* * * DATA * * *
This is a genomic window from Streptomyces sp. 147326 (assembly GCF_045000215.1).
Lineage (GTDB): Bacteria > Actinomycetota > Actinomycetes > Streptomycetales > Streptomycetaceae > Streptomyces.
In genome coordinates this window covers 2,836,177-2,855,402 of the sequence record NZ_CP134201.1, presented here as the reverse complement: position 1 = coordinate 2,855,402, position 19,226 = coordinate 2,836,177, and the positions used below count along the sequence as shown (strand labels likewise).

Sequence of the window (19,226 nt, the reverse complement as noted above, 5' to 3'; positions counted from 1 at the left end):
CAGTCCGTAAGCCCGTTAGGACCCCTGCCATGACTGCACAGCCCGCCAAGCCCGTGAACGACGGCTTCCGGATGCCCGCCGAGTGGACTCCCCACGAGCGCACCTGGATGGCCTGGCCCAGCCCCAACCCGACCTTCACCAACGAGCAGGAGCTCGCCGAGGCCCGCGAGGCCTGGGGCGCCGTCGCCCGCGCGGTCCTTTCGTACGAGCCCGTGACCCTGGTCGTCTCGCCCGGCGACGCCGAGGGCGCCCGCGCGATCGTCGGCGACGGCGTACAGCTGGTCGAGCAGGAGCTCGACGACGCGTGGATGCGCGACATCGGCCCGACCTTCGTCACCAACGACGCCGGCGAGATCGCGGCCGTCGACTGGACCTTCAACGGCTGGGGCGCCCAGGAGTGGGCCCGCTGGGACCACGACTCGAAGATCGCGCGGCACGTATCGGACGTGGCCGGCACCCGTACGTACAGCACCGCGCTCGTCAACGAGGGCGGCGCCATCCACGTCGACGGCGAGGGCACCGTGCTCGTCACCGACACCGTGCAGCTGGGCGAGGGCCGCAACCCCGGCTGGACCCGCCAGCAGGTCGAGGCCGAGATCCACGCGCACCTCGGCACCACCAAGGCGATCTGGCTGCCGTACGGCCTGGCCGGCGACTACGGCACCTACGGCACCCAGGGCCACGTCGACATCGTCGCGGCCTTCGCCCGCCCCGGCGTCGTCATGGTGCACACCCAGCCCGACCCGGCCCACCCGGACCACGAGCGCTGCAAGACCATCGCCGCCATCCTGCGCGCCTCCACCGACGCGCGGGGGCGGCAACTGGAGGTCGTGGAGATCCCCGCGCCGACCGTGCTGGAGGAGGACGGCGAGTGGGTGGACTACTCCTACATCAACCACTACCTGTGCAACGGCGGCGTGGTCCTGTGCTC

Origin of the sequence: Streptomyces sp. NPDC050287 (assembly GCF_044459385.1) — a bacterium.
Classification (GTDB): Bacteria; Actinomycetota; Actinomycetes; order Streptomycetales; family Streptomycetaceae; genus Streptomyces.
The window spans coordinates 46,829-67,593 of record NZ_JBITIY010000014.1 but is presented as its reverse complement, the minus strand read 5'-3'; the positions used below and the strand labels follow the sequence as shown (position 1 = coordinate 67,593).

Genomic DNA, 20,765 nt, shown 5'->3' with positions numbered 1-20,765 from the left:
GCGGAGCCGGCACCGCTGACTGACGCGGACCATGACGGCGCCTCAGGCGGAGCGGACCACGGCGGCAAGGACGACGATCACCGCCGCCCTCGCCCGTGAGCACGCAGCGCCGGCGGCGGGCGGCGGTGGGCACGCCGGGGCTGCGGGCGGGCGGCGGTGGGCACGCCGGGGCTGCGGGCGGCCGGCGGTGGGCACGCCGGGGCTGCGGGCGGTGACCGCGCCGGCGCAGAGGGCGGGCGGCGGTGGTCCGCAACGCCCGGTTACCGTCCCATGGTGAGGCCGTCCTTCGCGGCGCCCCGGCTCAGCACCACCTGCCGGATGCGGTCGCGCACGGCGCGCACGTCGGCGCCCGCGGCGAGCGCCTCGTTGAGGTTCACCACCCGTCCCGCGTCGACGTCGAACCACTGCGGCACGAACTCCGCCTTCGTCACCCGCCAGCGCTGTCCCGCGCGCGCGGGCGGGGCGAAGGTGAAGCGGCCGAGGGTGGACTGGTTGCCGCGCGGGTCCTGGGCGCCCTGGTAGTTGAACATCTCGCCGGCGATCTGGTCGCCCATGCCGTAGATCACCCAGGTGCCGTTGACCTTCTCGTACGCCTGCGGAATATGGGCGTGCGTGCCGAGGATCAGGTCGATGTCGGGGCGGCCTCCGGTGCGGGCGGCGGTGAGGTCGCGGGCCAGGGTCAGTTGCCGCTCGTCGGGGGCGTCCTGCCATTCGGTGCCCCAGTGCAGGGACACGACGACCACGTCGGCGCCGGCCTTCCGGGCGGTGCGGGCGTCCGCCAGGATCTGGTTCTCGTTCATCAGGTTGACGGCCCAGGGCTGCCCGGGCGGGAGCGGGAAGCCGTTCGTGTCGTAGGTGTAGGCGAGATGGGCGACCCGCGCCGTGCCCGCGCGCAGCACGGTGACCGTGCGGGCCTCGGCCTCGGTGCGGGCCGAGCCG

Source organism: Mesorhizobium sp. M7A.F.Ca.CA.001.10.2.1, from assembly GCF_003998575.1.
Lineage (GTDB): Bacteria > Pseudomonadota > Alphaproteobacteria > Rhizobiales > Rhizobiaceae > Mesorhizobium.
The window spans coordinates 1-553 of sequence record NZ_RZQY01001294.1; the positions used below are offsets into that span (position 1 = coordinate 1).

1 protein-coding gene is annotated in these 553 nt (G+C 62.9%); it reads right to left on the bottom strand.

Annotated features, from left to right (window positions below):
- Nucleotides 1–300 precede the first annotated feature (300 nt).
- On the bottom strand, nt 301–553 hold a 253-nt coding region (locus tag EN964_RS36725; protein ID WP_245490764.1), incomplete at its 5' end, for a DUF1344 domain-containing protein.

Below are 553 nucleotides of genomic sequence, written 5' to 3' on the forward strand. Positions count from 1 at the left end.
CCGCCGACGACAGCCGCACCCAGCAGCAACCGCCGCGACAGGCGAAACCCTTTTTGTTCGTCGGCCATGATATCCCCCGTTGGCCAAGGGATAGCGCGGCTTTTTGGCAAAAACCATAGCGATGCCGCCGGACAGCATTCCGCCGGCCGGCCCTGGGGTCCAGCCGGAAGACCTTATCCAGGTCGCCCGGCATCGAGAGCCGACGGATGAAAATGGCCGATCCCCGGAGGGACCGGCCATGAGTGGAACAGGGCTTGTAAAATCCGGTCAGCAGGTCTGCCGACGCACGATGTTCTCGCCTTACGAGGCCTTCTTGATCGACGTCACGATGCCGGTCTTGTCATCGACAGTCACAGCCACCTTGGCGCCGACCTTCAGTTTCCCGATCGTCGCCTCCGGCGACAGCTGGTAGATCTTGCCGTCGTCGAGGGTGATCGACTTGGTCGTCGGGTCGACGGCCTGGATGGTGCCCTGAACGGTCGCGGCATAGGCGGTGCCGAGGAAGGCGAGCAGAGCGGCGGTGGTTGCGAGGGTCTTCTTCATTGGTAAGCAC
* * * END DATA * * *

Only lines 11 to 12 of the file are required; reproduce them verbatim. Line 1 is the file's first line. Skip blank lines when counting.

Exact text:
Source organism: Mesorhizobium sp. M7A.F.Ca.CA.001.10.2.1, from assembly GCF_003998575.1.
Lineage (GTDB): Bacteria > Pseudomonadota > Alphaproteobacteria > Rhizobiales > Rhizobiaceae > Mesorhizobium.